19990607-750-0[1]Eugene Fama is the Susan Lucci of the Nobel Prize world. He not only developed the Efficient Markets Hypothesis, which sits beneath almost every theory in finance, but he also is on faculty at the University of Chicago, a Nobel factory. Still, Fama has not received the early-morning call from Sweden. That’s too bad. The Efficient Markets Hypothesis says that market prices are accurate because everyone has the information needed to make rational investment decisions. In the real world, markets are not perfectly efficient, but they are close. The Efficient Markets Hypothesis assumption helps people try to figure out where the flaws are. (It goes without saying that those people who believe that markets are always efficient do not see the flaws and make mistakes. Fama, by the way, does not think markets are perfectly efficient.)

The Efficient Markets Hypothesis doesn’t assume that everyone involved is wise, but that there are more people with good information than bad information. The signal-to-noise ratio is high enough that the irrational and uninformed traders cancel each other out. Over the long run, this seems to be true, but there can be enormous deviations from efficiency in the short term as traders figure out who has the right information.

Two weeks ago, I gave up on Twitter. Last week, Trent Reznor joined me. Our reasons were a bit different, but they tie back to this efficient market problem. For me, it was that I wanted to learn what people were up to, but too many of the people on Twitter were up to selling get-rich quick schemes. One day, I found that about a hundred new people were following me. I used to follow everyone who followed me, but then I found that all that was ever on my Twitter page were posts like “Click this link to see how to get thousands of followers!” and “I can help you make money through new media. Click here!Á¢€Á‚  I couldn’t keep following everyone if it would make Twitter a waste of time, so I started to go through these new followers’ names to see if I wanted to follow them. It was tedious, and about 90% of them were of the “Learn how to get hundreds of new followers!” ilk. I decided that the whole thing was pointless. I signed off and never looked back.

For Reznor, the issue was that the haters took over.Á‚  “We’re in a world where the mainstream social networks want any and all people to boost user numbers for the big selloff and are not concerned with the quality of experience,” he said, and he’s right. It’s noise, and it’s chasing out the good information, giving us a short-term bubble in social media.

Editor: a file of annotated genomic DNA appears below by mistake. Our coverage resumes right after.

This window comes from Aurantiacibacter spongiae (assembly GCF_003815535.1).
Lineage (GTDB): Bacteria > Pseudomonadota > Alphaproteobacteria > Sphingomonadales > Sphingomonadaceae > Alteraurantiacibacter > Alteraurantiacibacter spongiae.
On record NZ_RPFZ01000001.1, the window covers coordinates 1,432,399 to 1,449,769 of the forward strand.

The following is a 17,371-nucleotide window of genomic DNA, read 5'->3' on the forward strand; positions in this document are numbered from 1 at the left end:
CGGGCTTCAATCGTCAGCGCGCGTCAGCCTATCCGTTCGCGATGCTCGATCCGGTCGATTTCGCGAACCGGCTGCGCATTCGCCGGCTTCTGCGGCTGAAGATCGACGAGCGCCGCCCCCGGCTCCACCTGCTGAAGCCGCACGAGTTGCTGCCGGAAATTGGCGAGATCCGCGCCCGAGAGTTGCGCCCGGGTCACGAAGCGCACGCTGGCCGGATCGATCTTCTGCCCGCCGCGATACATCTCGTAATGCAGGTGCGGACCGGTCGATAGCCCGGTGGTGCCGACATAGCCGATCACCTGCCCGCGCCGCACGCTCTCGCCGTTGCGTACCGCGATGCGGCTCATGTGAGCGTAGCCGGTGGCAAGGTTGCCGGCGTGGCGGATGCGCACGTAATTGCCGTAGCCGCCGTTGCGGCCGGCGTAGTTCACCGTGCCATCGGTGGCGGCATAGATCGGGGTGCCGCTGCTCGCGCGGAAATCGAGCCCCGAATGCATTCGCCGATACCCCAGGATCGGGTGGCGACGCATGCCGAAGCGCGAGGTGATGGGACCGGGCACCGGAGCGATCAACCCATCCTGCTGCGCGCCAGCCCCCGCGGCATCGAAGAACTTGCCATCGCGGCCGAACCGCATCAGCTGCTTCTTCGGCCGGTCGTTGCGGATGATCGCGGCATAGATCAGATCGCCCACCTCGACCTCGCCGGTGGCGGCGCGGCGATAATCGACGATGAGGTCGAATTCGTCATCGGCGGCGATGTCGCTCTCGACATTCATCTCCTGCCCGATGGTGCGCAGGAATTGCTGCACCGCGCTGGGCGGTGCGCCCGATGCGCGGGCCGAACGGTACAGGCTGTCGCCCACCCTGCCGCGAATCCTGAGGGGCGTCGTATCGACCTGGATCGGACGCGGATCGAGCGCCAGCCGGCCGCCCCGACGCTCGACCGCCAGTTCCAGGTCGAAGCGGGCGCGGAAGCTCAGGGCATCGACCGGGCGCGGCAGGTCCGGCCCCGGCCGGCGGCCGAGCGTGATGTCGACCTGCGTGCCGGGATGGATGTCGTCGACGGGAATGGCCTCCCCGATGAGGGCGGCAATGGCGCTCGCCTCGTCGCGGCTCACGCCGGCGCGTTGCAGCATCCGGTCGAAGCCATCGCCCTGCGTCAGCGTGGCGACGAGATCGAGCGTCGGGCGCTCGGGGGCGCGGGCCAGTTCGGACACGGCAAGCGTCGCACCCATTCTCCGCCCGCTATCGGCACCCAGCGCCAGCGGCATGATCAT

The social media bubble is taking place alongside a nasty and uncertain era in financial markets, and there’s some thought that the uncertainty is made worse because there is too much news but not enough good information. Like the so-called social media experts selling their “get rich through Twitter” packages who bury the tweets of Iranians trying to get the word out about the fallout of their election, ordinary investors are buried by tons of facts and opinions about the market right now. “Our brains are being reprogrammed in a way that has the potential to negatively affect people’s responses to their investments,” says Adam Bold, the CEO of the Mutual Fund Store in Overland Park, KS and the author of The Bold Truth about Investing (Ten Speed Press, 2009). He says that investors look at their 401(k) balances online, get upset, share their misery with their friends, and generally get worked up in a way that keeps them from looking at the big picture.

Once people accept the realities of the market and get the emotion out of it, the economy will turn around. And then, of course, people will get overly excited and inflate another financial bubble. And that bubble will surely burst, because signal-to-noise ratios are not steady and investors are not rational enough to filter the most accurate information every day. If you can step back from the 401(k) statement like Trent Reznor gave up Twitter, you’ll be taking a step in the right direction.

About the Author

Ann Logue

Ann Logue is a freelance writer and consulting analyst who is fascinated by business and technology. She has a particular interest in regulatory issues and corporate governance. She is the author of "Emerging Markets for Dummies" (Wiley 2011), “Socially Responsible Investing for Dummies” (Wiley 2009), “Day Trading for Dummies” (Wiley 2007), and “Hedge Funds for Dummies” (Wiley 2006), and has written for Barron’s, Institutional Investor, and Newsweek Japan, among other publications. As an editor and ghostwriter, she worked on a book published by the International Monetary Fund and another by a Wall Street currency strategiest. She is a lecturer in finance at the University of Illinois at Chicago. Her current career follows 12 years of experience as an investment analyst. She holds a B.A. from Northwestern University, an M.B.A. from the University of Chicago, and the Chartered Financial Analyst designation. How's that for deathly dull?

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